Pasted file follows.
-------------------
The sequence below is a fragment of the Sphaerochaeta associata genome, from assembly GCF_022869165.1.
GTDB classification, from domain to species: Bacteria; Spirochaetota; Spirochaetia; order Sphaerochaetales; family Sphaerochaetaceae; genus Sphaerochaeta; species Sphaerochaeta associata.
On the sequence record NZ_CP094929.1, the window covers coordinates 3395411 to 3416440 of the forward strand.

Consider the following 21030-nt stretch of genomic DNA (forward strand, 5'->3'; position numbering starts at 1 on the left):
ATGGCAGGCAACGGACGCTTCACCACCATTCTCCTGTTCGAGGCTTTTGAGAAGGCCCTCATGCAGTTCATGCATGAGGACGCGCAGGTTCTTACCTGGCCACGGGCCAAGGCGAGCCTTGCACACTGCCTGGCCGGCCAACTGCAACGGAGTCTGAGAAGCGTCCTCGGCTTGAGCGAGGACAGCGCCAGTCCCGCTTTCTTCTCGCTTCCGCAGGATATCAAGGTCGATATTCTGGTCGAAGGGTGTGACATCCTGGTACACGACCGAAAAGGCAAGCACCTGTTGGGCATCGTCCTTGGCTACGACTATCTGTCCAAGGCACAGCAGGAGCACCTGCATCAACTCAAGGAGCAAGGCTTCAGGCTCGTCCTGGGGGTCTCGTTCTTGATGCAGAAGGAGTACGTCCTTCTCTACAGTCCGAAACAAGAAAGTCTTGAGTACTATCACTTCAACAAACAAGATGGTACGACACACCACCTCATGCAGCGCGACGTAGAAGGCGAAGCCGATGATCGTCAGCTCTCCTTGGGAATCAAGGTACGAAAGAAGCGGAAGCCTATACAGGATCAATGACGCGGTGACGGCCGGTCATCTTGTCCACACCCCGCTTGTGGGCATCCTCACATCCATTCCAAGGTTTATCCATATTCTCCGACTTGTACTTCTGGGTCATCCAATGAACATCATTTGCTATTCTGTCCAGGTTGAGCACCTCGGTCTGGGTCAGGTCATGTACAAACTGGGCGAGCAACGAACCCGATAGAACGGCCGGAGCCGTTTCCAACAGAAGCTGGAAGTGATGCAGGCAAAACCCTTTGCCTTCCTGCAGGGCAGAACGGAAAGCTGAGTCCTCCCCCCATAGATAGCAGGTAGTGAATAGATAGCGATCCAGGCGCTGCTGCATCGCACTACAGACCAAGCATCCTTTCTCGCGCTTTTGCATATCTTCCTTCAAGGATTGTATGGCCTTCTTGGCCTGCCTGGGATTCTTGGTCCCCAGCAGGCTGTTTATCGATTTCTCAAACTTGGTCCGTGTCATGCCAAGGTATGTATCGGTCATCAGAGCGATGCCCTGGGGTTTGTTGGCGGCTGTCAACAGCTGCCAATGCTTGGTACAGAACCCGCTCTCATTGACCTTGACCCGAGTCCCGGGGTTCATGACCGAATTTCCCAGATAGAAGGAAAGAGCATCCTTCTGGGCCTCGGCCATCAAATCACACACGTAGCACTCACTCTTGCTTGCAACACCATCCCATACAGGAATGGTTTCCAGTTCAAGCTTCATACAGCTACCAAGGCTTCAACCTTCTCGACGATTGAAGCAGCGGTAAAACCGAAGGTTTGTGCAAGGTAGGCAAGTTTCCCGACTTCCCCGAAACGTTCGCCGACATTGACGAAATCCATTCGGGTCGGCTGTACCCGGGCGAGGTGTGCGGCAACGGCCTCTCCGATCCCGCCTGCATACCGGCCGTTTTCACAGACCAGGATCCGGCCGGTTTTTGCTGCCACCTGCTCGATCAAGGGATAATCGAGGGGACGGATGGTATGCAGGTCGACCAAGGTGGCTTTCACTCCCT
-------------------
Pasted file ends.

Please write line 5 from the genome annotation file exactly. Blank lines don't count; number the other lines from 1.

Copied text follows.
ATGGCAGGCAACGGACGCTTCACCACCATTCTCCTGTTCGAGGCTTTTGAGAAGGCCCTCATGCAGTTCATGCATGAGGACGCGCAGGTTCTTACCTGGCCACGGGCCAAGGCGAGCCTTGCACACTGCCTGGCCGGCCAACTGCAACGGAGTCTGAGAAGCGTCCTCGGCTTGAGCGAGGACAGCGCCAGTCCCGCTTTCTTCTCGCTTCCGCAGGATATCAAGGTCGATATTCTGGTCGAAGGGTGTGACATCCTGGTACACGACCGAAAAGGCAAGCACCTGTTGGGCATCGTCCTTGGCTACGACTATCTGTCCAAGGCACAGCAGGAGCACCTGCATCAACTCAAGGAGCAAGGCTTCAGGCTCGTCCTGGGGGTCTCGTTCTTGATGCAGAAGGAGTACGTCCTTCTCTACAGTCCGAAACAAGAAAGTCTTGAGTACTATCACTTCAACAAACAAGATGGTACGACACACCACCTCATGCAGCGCGACGTAGAAGGCGAAGCCGATGATCGTCAGCTCTCCTTGGGAATCAAGGTACGAAAGAAGCGGAAGCCTATACAGGATCAATGACGCGGTGACGGCCGGTCATCTTGTCCACACCCCGCTTGTGGGCATCCTCACATCCATTCCAAGGTTTATCCATATTCTCCGACTTGTACTTCTGGGTCATCCAATGAACATCATTTGCTATTCTGTCCAGGTTGAGCACCTCGGTCTGGGTCAGGTCATGTACAAACTGGGCGAGCAACGAACCCGATAGAACGGCCGGAGCCGTTTCCAACAGAAGCTGGAAGTGATGCAGGCAAAACCCTTTGCCTTCCTGCAGGGCAGAACGGAAAGCTGAGTCCTCCCCCCATAGATAGCAGGTAGTGAATAGATAGCGATCCAGGCGCTGCTGCATCGCACTACAGACCAAGCATCCTTTCTCGCGCTTTTGCATATCTTCCTTCAAGGATTGTATGGCCTTCTTGGCCTGCCTGGGATTCTTGGTCCCCAGCAGGCTGTTTATCGATTTCTCAAACTTGGTCCGTGTCATGCCAAGGTATGTATCGGTCATCAGAGCGATGCCCTGGGGTTTGTTGGCGGCTGTCAACAGCTGCCAATGCTTGGTACAGAACCCGCTCTCATTGACCTTGACCCGAGTCCCGGGGTTCATGACCGAATTTCCCAGATAGAAGGAAAGAGCATCCTTCTGGGCCTCGGCCATCAAATCACACACGTAGCACTCACTCTTGCTTGCAACACCATCCCATACAGGAATGGTTTCCAGTTCAAGCTTCATACAGCTACCAAGGCTTCAACCTTCTCGACGATTGAAGCAGCGGTAAAACCGAAGGTTTGTGCAAGGTAGGCAAGTTTCCCGACTTCCCCGAAACGTTCGCCGACATTGACGAAATCCATTCGGGTCGGCTGTACCCGGGCGAGGTGTGCGGCAACGGCCTCTCCGATCCCGCCTGCATACCGGCCGTTTTCACAGACCAGGATCCGGCCGGTTTTTGCTGCCACCTGCTCGATCAAGGGATAATCGAGGGGACGGATGGTATGCAGGTCGACCAAGGTGGCTTTCACTCCCT